**Rolling a die**: Probability of getting the number of six (6) (0, 1, 2, 3…50) while rolling a die 50 times; Here, the random variable X is the number of “successes” that is the number of times six occurs. The probability of getting a six is 1/6. The binomial distribution could be represented as B(50,1/6). The diagram below represents the binomial distribution for 100 experiments.**Tossing a coin:**Probability of getting the number of heads (0, 1, 2, 3…50) while tossing a coin 50 times; Here, the random variable X is the number of “successes” that is the number of times heads occurs. The probability of getting a heads is 1/2. Binomial distribution could be represented as B(50,0.5). The diagram below represents the binomial distribution for 100 experiments.**Defective Items**: Probability of finding the number of defective items (0, 1, 2, 3…30) while examining 30 times; Here, the random variable X is the number of “successes” that is the number of times defective item is found out. The probability of finding a defective item is p. Binomial distribution could be represented as B(30,p)**A person suffering from a disease**: Probability of finding 0 or more number of people suffering from a particular disease while examining 100 people; Here, the random variable X is the number of “successes” that is the number of people found to be suffering from a disease. The probability of finding a person suffering from a disease says, p. The binomial distribution could be represented as B(100,p)**A number of voters voting for PM, Narendra Modi: Probability of finding the**number of voters for**Prime minister, Narendra Modi**while examining 500 voters. Here, the random variable**X**is the number of “successes” that is the number of people found to be voting for prime minister, Narendra Modi. The probability/proportion of voters who vote for Narendra Modi is, say, 0.7 or 70%. Binomial distribution could be represented as B(500,0.7)**High-risk Drinking Example**: Probability of finding high-risk drinkers when examining 1000 persons. Here, the random variable X is the number of “successes” that is the number of students who are the high-risk drinkers. We can use the binomial probability distribution (i.e., binomial model), to describe this particular variable. Let’s say, the probability/proportion of high-risk drinkers is 0.35 or 35%. The binomial distribution could be represented as B(1000,0.35)**A number of female voters**: Probability of finding female voters when examining 100 voters. Here, the random variable**X**is the number of “successes” that is the number of voters who are female. We can use the binomial probability distribution (i.e., binomial model), to describe this particular variable. Let’s say, the probability/proportion of voters who are female is 0.45 or 45%. The binomial distribution could be represented as B(100,0.45)**Students passing the exams**: Probability of finding students who passed the exams when examining 50 students. Here, the random variable X is the number of “successes” that is the number of students who passed the exams. Let’s say, the probability/proportion of students passing the exams is 0.78 or 78%. The binomial distribution could be represented as B(50,0.78)**Drivers having no car insurance**: Probability of finding drivers who don’t possess car insurance when examining 100 drivers. Here, the random variable X is the number of “successes” that is the number of drivers who don’t possess the car insurance. Let’s say, the probability/proportion of drivers do not possess car insurance is 0.2 or 20%. The binomial distribution could be represented as B(100,0.20)**No. of correct answers from multiple-choice questions**: Probability of getting right answers out of 20 multiple-choice questions when one out of 4 options were chosen arbitrarily. Here, the random variable X is the number of “successes” that is the number of right answers. Let’s say, the probability/proportion of an answer being right is 1/4 or 0.25 or 25%. The binomial distribution could be represented as B(20,0.25)**Effects of Medication**: Probability of the medication having severe effects when examining 1000 patients. Here, the random variable**X**is the number of “successes” which is the number of severe effects. Let’s say, the probability/proportion of having a severe effect is 1/5 or 0.2 or 20%. The binomial distribution could be represented as B(100,0.20)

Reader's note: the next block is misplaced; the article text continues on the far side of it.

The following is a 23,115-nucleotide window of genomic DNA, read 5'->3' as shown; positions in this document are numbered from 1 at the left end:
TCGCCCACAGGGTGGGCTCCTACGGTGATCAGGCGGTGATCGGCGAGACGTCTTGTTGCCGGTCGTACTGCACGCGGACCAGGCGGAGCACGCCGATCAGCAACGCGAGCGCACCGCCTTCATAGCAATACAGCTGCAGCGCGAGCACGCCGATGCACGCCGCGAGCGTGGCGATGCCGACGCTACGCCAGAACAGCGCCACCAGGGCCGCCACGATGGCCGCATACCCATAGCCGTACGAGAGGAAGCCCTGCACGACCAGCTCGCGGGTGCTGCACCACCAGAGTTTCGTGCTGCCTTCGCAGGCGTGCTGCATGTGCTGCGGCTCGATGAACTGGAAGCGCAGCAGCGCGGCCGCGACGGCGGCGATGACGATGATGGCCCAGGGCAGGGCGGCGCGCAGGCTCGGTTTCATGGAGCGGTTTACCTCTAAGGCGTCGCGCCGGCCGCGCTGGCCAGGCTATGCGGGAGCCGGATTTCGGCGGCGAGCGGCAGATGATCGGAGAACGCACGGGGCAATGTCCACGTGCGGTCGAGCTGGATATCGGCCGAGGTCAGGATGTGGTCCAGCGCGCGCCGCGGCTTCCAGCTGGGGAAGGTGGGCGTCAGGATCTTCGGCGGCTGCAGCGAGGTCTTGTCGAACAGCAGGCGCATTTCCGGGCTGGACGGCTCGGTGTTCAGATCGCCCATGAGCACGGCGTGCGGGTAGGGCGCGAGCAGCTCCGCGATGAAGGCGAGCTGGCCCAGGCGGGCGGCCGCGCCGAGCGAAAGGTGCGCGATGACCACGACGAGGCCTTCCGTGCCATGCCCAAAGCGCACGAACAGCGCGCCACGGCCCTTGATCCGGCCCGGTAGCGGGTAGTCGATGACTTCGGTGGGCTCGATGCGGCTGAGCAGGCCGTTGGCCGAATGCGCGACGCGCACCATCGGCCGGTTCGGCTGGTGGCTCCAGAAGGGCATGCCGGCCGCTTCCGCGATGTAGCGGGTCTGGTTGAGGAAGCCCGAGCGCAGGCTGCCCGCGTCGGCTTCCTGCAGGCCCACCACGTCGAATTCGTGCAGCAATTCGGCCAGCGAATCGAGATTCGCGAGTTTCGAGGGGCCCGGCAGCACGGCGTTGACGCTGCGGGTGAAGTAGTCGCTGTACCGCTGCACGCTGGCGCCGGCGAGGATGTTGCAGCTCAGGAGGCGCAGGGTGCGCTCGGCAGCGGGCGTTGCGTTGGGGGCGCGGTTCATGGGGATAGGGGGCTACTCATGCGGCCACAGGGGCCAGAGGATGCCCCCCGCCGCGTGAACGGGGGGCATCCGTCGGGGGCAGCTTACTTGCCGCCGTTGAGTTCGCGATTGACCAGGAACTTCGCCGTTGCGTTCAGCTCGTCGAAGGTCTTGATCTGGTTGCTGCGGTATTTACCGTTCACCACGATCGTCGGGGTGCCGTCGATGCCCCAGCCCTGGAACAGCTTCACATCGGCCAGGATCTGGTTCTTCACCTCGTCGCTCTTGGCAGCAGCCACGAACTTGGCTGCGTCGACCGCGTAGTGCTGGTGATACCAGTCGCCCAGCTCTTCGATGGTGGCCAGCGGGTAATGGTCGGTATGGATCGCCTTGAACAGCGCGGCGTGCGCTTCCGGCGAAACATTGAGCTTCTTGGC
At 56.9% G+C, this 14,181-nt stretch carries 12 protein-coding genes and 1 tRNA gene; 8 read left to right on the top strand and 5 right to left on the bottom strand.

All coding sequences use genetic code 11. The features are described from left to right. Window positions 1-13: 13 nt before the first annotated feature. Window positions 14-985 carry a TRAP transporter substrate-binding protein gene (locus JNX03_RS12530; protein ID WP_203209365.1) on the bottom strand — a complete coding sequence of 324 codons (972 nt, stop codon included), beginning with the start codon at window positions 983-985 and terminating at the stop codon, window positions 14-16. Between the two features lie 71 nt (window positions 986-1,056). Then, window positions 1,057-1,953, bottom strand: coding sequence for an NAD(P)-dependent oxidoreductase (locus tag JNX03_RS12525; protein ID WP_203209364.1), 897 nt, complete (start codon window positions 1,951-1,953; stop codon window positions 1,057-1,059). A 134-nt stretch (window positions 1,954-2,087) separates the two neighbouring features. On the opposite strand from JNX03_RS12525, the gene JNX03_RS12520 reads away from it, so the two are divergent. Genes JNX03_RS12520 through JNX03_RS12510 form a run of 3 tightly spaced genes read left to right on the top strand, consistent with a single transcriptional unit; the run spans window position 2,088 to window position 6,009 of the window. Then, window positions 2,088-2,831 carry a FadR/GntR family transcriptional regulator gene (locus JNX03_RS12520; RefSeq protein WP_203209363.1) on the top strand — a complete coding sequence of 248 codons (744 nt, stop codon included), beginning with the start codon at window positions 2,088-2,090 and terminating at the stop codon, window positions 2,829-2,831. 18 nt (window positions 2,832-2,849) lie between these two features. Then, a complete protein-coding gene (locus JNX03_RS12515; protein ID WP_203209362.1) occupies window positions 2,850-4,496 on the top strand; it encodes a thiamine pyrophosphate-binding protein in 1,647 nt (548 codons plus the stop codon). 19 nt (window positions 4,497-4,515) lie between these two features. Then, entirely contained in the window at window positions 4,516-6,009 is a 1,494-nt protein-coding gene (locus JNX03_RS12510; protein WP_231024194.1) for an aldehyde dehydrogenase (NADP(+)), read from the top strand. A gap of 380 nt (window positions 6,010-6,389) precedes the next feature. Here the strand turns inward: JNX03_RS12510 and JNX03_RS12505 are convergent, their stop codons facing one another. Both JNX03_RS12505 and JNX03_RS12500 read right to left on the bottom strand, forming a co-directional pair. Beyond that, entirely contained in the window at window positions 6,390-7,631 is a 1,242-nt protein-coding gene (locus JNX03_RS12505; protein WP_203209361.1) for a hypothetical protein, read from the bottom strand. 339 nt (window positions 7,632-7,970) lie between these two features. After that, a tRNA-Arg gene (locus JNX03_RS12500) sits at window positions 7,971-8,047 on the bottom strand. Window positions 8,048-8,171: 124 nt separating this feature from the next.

## References

- Binomial Distribution on Wikipedia
- Binomial random variables
- Binomial Distribution video
- Yale page on Binomial distribution
- Example of Binomial Distribution and Probability
- Binomial Sampling page from PennState Eberly College of Science